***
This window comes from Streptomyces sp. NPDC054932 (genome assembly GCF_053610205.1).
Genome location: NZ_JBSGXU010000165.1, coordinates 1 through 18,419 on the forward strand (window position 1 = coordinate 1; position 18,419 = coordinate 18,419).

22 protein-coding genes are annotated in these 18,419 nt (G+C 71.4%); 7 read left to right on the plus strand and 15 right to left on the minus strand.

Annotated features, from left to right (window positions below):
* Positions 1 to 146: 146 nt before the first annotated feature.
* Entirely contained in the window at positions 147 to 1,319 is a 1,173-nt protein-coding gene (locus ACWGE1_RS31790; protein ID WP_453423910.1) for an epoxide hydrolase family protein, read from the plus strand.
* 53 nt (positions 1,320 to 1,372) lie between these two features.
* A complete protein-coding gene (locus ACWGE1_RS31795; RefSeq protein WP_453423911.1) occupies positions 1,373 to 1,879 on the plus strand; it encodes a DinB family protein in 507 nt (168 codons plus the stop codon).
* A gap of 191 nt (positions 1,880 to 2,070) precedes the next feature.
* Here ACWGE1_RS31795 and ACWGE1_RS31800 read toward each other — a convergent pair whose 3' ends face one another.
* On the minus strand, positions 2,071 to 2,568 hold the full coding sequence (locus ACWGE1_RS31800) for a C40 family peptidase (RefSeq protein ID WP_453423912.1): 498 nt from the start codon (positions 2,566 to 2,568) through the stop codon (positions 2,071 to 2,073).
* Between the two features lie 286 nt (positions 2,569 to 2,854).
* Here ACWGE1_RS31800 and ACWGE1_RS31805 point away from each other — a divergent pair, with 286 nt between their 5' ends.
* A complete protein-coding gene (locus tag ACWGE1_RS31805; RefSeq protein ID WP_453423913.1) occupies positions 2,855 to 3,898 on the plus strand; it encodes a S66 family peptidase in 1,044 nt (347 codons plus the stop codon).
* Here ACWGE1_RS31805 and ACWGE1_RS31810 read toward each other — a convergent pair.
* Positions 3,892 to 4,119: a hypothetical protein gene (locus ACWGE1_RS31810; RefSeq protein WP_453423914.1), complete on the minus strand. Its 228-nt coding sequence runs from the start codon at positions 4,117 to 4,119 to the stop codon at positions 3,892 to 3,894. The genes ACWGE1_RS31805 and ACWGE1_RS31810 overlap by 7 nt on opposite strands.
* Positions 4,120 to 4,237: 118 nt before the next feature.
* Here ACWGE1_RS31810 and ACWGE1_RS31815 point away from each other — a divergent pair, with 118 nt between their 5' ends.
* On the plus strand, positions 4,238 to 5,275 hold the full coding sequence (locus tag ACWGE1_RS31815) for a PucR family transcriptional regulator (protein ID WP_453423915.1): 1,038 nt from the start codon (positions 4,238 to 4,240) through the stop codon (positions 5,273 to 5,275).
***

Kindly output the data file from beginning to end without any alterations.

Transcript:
This window comes from Streptomyces sp. NPDC054932 (genome assembly GCF_053610205.1).
Genome location: NZ_JBSGXU010000165.1, coordinates 1 through 18,419 on the forward strand (window position 1 = coordinate 1; position 18,419 = coordinate 18,419).

22 protein-coding genes are annotated in these 18,419 nt (G+C 71.4%); 7 read left to right on the plus strand and 15 right to left on the minus strand.

Annotated features, from left to right (window positions below):
* Positions 1 to 146: 146 nt before the first annotated feature.
* Entirely contained in the window at positions 147 to 1,319 is a 1,173-nt protein-coding gene (locus ACWGE1_RS31790; protein ID WP_453423910.1) for an epoxide hydrolase family protein, read from the plus strand.
* 53 nt (positions 1,320 to 1,372) lie between these two features.
* A complete protein-coding gene (locus ACWGE1_RS31795; RefSeq protein WP_453423911.1) occupies positions 1,373 to 1,879 on the plus strand; it encodes a DinB family protein in 507 nt (168 codons plus the stop codon).
* A gap of 191 nt (positions 1,880 to 2,070) precedes the next feature.
* Here ACWGE1_RS31795 and ACWGE1_RS31800 read toward each other — a convergent pair whose 3' ends face one another.
* On the minus strand, positions 2,071 to 2,568 hold the full coding sequence (locus ACWGE1_RS31800) for a C40 family peptidase (RefSeq protein ID WP_453423912.1): 498 nt from the start codon (positions 2,566 to 2,568) through the stop codon (positions 2,071 to 2,073).
* Between the two features lie 286 nt (positions 2,569 to 2,854).
* Here ACWGE1_RS31800 and ACWGE1_RS31805 point away from each other — a divergent pair, with 286 nt between their 5' ends.
* A complete protein-coding gene (locus tag ACWGE1_RS31805; RefSeq protein ID WP_453423913.1) occupies positions 2,855 to 3,898 on the plus strand; it encodes a S66 family peptidase in 1,044 nt (347 codons plus the stop codon).
* Here ACWGE1_RS31805 and ACWGE1_RS31810 read toward each other — a convergent pair.
* Positions 3,892 to 4,119: a hypothetical protein gene (locus ACWGE1_RS31810; RefSeq protein WP_453423914.1), complete on the minus strand. Its 228-nt coding sequence runs from the start codon at positions 4,117 to 4,119 to the stop codon at positions 3,892 to 3,894. The genes ACWGE1_RS31805 and ACWGE1_RS31810 overlap by 7 nt on opposite strands.
* Positions 4,120 to 4,237: 118 nt before the next feature.
* Here ACWGE1_RS31810 and ACWGE1_RS31815 point away from each other — a divergent pair, with 118 nt between their 5' ends.
* On the plus strand, positions 4,238 to 5,275 hold the full coding sequence (locus tag ACWGE1_RS31815) for a PucR family transcriptional regulator (protein ID WP_453423915.1): 1,038 nt from the start codon (positions 4,238 to 4,240) through the stop codon (positions 5,273 to 5,275).